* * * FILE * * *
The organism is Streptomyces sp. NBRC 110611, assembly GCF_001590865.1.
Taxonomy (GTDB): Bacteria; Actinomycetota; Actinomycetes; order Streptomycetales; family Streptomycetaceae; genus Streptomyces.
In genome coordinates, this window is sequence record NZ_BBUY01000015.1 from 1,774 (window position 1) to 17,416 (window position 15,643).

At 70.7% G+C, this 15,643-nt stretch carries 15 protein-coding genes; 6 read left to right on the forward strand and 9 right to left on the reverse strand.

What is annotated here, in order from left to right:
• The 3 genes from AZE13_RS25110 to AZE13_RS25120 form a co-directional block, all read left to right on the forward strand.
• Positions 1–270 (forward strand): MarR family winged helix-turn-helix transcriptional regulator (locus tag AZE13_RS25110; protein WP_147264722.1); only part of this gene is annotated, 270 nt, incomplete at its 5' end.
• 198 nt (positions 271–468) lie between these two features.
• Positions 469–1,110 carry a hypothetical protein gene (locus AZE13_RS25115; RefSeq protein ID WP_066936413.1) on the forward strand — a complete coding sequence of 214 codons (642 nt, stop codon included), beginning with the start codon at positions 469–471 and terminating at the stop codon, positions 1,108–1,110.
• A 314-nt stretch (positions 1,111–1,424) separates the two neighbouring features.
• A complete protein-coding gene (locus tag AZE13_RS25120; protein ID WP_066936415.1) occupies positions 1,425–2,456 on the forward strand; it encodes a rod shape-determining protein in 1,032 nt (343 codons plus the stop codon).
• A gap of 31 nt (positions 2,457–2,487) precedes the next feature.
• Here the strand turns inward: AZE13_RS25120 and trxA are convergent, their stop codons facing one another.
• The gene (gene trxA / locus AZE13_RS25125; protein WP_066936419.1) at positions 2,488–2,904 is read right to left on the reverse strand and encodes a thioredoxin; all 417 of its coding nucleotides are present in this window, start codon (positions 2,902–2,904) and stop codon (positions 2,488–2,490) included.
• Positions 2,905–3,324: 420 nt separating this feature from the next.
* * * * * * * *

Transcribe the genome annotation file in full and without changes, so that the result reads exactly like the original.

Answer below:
The organism is Streptomyces sp. NBRC 110611, assembly GCF_001590865.1.
Taxonomy (GTDB): Bacteria; Actinomycetota; Actinomycetes; order Streptomycetales; family Streptomycetaceae; genus Streptomyces.
In genome coordinates, this window is sequence record NZ_BBUY01000015.1 from 1,774 (window position 1) to 17,416 (window position 15,643).

At 70.7% G+C, this 15,643-nt stretch carries 15 protein-coding genes; 6 read left to right on the forward strand and 9 right to left on the reverse strand.

What is annotated here, in order from left to right:
• The 3 genes from AZE13_RS25110 to AZE13_RS25120 form a co-directional block, all read left to right on the forward strand.
• Positions 1–270 (forward strand): MarR family winged helix-turn-helix transcriptional regulator (locus tag AZE13_RS25110; protein WP_147264722.1); only part of this gene is annotated, 270 nt, incomplete at its 5' end.
• 198 nt (positions 271–468) lie between these two features.
• Positions 469–1,110 carry a hypothetical protein gene (locus AZE13_RS25115; RefSeq protein ID WP_066936413.1) on the forward strand — a complete coding sequence of 214 codons (642 nt, stop codon included), beginning with the start codon at positions 469–471 and terminating at the stop codon, positions 1,108–1,110.
• A 314-nt stretch (positions 1,111–1,424) separates the two neighbouring features.
• A complete protein-coding gene (locus tag AZE13_RS25120; protein ID WP_066936415.1) occupies positions 1,425–2,456 on the forward strand; it encodes a rod shape-determining protein in 1,032 nt (343 codons plus the stop codon).
• A gap of 31 nt (positions 2,457–2,487) precedes the next feature.
• Here the strand turns inward: AZE13_RS25120 and trxA are convergent, their stop codons facing one another.
• The gene (gene trxA / locus AZE13_RS25125; protein WP_066936419.1) at positions 2,488–2,904 is read right to left on the reverse strand and encodes a thioredoxin; all 417 of its coding nucleotides are present in this window, start codon (positions 2,902–2,904) and stop codon (positions 2,488–2,490) included.
• Positions 2,905–3,324: 420 nt separating this feature from the next.